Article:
See the clemency, or rather the marvellous and unexampled patience of the Roman people! Annius, a Roman knight, says that a Roman citizen was put to death by the hand of the executioner. You say nothing. He says that the captain of the pirates was not executed. You admit it. At that a groan and outcry arises from all the assembly; though nevertheless the Roman people checked themselves, and forbore to inflict present punishment on you, and left you in safety for the present, being reserved for the severity of the judges. You, who knew that you should be accused, how did you know it? how came you ever to suspect it? You had no enemy. Even if you had, still you had not lived in such a way as to have any fear of a court of justice before yourselves. Did conscience, as often happens, make you timid and suspicious? Can you, then, who, when you were in command, were even then in fear of tribunals and accusations, now that you are on your trial as a criminal, and that the case is proved against you by so many witnesses, can you, I say, doubt of your condemnation?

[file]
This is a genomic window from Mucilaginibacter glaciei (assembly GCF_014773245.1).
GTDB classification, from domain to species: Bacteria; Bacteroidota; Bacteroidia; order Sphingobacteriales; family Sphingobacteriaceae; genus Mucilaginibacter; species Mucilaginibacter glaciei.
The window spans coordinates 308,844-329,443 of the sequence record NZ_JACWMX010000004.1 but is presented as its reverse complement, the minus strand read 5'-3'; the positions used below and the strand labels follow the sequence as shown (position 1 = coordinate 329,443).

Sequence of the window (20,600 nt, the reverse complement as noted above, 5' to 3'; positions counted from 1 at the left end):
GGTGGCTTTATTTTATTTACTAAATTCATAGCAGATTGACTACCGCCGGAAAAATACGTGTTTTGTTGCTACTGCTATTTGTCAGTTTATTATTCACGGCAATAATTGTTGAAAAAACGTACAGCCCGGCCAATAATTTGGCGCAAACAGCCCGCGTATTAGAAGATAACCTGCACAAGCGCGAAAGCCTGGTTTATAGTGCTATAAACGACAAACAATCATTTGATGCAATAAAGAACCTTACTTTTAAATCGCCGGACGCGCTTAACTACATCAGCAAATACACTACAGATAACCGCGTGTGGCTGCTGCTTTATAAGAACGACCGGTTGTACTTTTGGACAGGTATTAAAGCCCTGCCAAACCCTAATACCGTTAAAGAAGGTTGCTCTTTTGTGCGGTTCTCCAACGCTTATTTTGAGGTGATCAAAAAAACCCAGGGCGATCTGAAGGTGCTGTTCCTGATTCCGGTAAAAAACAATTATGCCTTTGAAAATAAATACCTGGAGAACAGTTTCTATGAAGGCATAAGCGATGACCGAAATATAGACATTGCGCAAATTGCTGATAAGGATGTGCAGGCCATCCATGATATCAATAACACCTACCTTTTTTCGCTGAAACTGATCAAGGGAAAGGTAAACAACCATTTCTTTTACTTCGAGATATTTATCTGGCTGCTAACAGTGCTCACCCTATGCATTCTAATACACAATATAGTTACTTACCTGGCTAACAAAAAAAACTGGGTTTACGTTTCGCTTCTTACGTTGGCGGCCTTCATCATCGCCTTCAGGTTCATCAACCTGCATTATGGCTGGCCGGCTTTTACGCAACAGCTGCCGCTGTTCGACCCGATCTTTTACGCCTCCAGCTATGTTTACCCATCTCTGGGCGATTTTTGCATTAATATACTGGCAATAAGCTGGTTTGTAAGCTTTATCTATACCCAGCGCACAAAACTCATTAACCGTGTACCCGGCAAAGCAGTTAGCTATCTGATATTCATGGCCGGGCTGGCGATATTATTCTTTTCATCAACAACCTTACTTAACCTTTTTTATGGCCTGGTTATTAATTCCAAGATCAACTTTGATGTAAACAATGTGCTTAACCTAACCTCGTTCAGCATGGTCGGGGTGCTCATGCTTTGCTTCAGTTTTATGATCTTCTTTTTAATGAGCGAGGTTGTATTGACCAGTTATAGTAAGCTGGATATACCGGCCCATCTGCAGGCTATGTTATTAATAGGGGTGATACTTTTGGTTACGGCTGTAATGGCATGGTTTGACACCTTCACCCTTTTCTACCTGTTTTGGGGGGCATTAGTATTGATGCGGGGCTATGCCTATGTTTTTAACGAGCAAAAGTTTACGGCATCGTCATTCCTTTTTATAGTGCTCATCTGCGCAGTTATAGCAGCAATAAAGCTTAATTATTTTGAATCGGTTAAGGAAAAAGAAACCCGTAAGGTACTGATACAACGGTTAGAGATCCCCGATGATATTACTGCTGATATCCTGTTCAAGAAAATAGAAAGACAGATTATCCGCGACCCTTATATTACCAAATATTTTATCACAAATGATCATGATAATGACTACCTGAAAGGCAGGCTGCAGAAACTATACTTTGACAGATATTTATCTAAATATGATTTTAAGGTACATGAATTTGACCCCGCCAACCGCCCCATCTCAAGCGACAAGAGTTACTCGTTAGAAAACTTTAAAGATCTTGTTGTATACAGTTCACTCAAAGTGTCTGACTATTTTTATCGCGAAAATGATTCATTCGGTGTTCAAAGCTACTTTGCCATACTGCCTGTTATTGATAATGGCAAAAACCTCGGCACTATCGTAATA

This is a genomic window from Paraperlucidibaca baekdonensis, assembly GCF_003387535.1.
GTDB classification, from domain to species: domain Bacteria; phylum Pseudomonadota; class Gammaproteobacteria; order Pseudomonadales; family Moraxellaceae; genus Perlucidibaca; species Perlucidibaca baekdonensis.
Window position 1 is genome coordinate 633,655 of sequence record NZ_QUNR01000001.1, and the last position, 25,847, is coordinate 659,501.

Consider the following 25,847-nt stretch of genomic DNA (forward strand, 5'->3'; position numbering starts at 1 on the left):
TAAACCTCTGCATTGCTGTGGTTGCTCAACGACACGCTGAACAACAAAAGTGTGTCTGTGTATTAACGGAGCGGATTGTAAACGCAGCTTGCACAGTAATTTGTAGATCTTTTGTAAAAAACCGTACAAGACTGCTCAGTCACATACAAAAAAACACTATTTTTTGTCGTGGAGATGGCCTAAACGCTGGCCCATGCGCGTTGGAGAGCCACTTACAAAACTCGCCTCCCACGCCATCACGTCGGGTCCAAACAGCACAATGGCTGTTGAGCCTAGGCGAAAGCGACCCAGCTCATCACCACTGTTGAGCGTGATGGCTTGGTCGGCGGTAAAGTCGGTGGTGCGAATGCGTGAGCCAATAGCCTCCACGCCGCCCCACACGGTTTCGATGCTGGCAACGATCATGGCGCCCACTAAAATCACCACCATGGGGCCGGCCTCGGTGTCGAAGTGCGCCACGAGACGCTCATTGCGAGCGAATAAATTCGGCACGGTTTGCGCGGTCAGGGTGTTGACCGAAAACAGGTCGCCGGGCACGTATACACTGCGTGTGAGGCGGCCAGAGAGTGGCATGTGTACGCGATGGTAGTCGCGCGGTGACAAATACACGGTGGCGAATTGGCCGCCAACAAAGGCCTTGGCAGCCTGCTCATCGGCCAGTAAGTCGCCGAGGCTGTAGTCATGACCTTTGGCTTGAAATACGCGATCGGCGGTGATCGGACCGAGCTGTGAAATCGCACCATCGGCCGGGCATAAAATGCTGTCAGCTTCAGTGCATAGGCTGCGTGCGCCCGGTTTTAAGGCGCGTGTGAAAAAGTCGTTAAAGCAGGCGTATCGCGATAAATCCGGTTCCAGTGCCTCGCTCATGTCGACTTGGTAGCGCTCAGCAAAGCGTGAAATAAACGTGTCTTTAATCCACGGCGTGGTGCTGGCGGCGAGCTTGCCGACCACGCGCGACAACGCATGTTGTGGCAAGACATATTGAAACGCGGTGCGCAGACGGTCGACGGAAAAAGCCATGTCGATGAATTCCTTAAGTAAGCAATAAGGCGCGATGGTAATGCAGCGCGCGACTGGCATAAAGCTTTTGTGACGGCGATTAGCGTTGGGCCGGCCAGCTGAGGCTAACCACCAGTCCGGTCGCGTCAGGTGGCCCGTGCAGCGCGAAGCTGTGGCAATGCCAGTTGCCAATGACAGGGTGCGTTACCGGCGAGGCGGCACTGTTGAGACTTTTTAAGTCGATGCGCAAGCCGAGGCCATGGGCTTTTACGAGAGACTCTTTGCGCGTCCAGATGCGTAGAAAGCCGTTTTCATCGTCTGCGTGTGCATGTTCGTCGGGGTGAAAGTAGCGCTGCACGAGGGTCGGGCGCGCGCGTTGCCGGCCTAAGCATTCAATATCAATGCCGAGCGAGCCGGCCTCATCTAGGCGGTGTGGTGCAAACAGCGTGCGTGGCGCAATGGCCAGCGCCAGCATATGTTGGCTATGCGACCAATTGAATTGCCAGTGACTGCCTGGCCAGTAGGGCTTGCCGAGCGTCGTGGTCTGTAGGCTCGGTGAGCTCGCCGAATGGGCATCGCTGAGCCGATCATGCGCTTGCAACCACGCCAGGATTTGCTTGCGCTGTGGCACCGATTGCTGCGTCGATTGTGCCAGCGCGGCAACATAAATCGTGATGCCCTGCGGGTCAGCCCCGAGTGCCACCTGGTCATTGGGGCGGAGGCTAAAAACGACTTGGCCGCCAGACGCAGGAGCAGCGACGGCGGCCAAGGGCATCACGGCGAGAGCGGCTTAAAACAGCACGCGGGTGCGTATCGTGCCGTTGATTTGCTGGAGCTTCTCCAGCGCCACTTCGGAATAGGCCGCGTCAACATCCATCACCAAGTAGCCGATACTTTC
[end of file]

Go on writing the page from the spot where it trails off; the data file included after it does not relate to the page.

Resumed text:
This text is part of:
Table of Contents:
The first oration against Verres.
THE FIRST BOOK OF THE SECOND PLEADING AGAINST CAIUS VERRES.
THE SECOND BOOK OF THE SECOND PLEADING AGAINST CAIUS VERRES.
THE THIRD BOOK OF THE SECOND PLEADING IN THE ACCUSATION AGAINST CAIUS VERRES.
THE FOURTH BOOK OF THE SECOND PLEADING IN THE PROSECUTION OF VERRES.
The Fifth Book of the Second Pleading in the Prosecution against Verres.
This work is licensed under a Creative Commons Attribution-ShareAlike 3.0 United States License.
An XML version of this text is available for download, with the additional restriction that you offer Perseus any modifications you make. Perseus provides credit for all accepted changes, storing new additions in a versioning system.